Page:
A Judge's decision to bar a local non-profit agency from her courtroom could end up costing you. For years, Court Appointed Special Advocates has been working in Smith County courtrooms. That is, until last week, when Judge Carole Clark issued an ordered preventing CASA staff and volunteers in her courtroom. Paula Cross, CASA Volunteer says, "There's just a lot that we do as a volunteer. We invest our time, our love, our money willingly and we don't get paid a dime." These volunteers are advocates for the children, for free.
Judge Becky Dempsey says, "CASA provides volunteers to represent children in family cases, if CASA volunteers were not available to represent these children the court would have to appoint an attorney to do the same. So CASA has provided service that saves around $350,000 a year in what the county would spend on attorney's fee." We asked Judge Dempsey who will pay an attorney to represent the children? Judge Dempsey says, "Obviously the tax payers are going to have to foot the bill, if we are not using CASA volunteers and there are not other alternatives provided as far as volunteers."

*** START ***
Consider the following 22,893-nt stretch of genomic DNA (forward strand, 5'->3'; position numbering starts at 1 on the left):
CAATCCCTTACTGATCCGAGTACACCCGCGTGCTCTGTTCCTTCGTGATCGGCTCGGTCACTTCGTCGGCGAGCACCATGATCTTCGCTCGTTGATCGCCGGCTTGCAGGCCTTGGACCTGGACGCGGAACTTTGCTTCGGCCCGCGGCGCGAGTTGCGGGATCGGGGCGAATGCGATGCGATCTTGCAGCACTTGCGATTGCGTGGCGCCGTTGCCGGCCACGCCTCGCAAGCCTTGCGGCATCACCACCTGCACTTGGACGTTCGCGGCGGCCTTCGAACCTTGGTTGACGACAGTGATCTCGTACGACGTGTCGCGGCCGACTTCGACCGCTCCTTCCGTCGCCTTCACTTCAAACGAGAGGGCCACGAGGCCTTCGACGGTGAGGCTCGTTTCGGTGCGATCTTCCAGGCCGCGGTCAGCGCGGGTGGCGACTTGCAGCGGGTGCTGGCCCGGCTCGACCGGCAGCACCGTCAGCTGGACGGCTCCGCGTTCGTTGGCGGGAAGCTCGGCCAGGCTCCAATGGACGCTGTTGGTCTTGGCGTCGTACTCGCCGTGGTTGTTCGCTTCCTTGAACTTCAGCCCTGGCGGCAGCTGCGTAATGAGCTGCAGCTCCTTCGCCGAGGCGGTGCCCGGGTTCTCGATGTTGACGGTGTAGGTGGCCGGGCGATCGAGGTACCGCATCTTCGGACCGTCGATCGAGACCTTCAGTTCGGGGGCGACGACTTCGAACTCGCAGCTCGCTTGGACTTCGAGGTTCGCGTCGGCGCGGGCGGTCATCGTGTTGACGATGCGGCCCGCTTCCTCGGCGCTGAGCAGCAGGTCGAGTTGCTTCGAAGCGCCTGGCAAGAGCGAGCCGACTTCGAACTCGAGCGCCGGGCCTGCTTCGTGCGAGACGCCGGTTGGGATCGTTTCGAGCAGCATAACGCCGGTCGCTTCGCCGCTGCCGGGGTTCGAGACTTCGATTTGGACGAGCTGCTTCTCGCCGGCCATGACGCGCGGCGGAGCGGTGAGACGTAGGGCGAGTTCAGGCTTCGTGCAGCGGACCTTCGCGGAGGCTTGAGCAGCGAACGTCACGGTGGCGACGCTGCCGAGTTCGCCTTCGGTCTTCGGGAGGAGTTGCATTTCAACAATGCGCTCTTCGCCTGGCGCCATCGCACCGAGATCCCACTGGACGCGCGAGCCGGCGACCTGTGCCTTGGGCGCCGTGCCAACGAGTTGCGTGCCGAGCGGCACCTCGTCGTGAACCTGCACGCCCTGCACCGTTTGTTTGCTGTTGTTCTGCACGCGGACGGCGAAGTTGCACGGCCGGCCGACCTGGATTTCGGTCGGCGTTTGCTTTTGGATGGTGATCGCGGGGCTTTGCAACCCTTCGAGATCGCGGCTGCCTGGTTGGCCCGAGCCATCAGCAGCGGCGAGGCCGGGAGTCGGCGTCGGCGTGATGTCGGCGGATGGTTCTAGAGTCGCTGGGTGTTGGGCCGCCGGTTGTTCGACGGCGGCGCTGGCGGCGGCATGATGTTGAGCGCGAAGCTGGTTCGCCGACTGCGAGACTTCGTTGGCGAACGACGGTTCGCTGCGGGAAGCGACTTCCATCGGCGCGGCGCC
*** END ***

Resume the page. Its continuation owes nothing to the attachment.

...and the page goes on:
Monday, Judge Carole Clark issued another order that says Sean Healy, Attorney at Law is appointed as guardian ad litem in such cases. That means Healy will be looking out for the best interest of the child. The order also authorizes CASA for Kids of East Texas, to obtain or secure the personal notes and records of its volunteers and volunteer qualifications. Those qualifications will then be reviewed by the guardian, who decides who will serve. We spoke with Judge Carole Clark this Monday afternoon. She told us that she is trying not to incur a lot of expenses for the county and that she wants to make sure the children are taken care of.